Potential benefits from the use of genetically modified organisms--such as bacteria that biodegrade environmental pollutants--are enormous. To minimize the risks of releasing such organisms into the environment, regulators are working to develop rational safeguards.
This volume provides a comprehensive examination of the issues surrounding testing these organisms in the laboratory or the field and a practical framework for making decisions about organism release.
Beginning with a discussion of classical versus molecular techniques for genetic alteration, the volume is divided into major sections for plants and microorganisms and covers the characteristics of altered organisms, past experience with releases, and such specific issues as whether plant introductions could promote weediness. The executive summary presents major conclusions and outlines the recommended decision-making framework.
Table of Contents
|1 Executive Summary||1-6|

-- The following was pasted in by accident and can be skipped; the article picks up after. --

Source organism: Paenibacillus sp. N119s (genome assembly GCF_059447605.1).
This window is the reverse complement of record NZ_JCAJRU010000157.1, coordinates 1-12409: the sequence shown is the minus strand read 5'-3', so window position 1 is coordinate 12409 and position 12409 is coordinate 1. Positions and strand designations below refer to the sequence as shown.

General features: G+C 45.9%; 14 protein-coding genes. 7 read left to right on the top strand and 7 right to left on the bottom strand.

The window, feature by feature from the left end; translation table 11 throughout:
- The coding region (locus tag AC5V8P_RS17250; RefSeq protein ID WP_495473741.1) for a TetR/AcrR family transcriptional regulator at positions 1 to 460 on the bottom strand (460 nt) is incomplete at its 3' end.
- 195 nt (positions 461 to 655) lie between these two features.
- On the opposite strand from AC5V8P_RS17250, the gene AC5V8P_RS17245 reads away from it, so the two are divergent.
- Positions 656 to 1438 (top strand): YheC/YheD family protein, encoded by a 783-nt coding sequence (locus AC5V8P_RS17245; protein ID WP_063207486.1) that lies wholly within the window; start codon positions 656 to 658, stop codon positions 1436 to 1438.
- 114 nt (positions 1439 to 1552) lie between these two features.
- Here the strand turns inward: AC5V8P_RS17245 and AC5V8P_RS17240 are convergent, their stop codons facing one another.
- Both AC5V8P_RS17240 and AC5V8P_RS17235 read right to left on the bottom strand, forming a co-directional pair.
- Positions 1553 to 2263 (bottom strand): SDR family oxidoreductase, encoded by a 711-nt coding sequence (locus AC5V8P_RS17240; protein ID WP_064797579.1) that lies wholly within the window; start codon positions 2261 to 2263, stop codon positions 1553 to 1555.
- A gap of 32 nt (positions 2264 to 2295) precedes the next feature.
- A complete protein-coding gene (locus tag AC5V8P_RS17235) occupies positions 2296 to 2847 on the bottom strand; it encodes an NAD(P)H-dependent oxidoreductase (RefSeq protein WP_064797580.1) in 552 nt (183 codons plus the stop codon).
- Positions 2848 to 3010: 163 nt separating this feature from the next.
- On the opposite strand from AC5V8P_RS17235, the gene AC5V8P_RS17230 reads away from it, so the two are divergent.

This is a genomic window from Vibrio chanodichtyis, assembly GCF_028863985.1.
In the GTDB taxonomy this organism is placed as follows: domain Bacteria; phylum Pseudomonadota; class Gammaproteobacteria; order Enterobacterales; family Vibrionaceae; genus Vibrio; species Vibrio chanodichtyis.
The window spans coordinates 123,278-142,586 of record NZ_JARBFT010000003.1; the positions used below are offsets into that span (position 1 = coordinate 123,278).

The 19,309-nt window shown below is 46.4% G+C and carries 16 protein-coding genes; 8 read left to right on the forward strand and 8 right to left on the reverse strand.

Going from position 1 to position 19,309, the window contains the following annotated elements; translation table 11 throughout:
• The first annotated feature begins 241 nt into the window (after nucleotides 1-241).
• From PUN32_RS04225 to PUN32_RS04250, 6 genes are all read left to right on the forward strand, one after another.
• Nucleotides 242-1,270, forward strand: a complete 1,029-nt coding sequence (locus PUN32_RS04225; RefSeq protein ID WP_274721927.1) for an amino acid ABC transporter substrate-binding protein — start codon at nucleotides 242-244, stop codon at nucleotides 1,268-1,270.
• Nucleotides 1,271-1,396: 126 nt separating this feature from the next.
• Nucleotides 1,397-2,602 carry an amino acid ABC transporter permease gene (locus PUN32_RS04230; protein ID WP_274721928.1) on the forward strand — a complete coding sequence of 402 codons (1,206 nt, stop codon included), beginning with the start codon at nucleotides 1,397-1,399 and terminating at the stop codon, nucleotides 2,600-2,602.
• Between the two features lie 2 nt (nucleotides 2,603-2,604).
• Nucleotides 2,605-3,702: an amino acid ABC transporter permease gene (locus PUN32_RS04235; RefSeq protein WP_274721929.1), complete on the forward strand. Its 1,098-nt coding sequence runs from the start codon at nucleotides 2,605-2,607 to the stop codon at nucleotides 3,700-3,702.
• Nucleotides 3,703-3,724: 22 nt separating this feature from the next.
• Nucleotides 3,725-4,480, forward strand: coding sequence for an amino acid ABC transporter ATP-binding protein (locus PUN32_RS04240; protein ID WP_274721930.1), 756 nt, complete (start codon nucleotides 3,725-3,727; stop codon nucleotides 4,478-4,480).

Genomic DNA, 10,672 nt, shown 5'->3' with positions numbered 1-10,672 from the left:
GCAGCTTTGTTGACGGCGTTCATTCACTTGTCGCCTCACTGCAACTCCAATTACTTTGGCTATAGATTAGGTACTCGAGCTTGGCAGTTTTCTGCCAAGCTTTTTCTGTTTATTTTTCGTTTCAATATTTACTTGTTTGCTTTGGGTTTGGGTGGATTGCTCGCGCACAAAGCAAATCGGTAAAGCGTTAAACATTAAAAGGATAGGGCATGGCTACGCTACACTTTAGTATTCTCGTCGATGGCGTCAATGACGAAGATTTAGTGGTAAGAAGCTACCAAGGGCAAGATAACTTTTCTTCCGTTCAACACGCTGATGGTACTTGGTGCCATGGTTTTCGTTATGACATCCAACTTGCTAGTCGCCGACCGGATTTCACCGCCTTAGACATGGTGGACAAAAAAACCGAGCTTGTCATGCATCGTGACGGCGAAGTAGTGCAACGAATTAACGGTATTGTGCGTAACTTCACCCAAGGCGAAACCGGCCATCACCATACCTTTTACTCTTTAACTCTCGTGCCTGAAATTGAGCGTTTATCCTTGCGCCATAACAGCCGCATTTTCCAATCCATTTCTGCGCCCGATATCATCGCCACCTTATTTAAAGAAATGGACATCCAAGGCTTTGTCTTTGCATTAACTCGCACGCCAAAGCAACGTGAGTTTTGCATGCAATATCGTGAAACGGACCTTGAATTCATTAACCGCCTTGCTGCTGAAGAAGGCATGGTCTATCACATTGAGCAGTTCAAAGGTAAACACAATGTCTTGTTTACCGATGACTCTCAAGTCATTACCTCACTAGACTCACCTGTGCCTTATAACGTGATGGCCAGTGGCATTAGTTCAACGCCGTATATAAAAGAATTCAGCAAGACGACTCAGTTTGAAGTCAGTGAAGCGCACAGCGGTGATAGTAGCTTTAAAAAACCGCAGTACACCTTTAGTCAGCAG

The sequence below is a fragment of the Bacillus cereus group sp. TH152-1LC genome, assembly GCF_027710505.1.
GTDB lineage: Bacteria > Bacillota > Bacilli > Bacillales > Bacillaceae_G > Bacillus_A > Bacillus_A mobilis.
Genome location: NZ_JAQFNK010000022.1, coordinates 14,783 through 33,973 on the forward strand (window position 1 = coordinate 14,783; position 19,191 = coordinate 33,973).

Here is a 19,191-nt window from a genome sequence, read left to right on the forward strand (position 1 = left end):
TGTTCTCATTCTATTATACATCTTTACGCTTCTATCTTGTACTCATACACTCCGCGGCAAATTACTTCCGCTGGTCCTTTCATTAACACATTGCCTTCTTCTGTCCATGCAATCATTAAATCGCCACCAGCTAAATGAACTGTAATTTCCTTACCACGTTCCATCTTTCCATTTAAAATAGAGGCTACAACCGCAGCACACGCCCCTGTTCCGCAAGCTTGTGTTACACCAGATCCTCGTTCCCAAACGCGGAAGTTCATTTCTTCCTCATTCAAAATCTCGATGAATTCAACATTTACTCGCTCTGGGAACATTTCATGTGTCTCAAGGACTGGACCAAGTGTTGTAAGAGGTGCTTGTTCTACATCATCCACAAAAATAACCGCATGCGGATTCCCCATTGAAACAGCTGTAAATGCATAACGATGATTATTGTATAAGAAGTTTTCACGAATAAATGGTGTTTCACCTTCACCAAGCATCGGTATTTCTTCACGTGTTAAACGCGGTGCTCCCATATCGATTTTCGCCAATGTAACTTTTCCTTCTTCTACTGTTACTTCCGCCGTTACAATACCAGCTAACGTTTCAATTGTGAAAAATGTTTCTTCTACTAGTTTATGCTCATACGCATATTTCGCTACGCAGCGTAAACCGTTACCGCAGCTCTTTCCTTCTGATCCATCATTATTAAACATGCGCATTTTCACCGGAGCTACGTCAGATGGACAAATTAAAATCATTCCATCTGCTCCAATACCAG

|3 Past Experience with Genetic Modification of Plants and Their Introduction into the Environment||16-36|
|4 Enhanced Weediness: A Major Environmental Issue||37-53|
|5 Past Experience with the Introduction of Modified Plants: Molecular Genetic Techniques||54-64|
|6 Conclusions and Recommendations: Plants||65-76|
|7 Past Experience with the Introduction of Microorganisms into the Environment||77-85|
|8 Properties of the Genetic Modification||86-98|
|9 Phenotypic Properties of Source Microorganisms and Their Genetically Modified Derivatives||99-112|
|10 Properties of the Environment Relevant to the Introduction of Genetically Modified Microorganisms||113-122|
|11 Conclusions and Recommendations: Microorganisms||123-132|
|Appendix - Historical Overview of Nucleic Acid Biotechnology: 1973 to 1989||133-142|
|Information on Committee Members||165-170|
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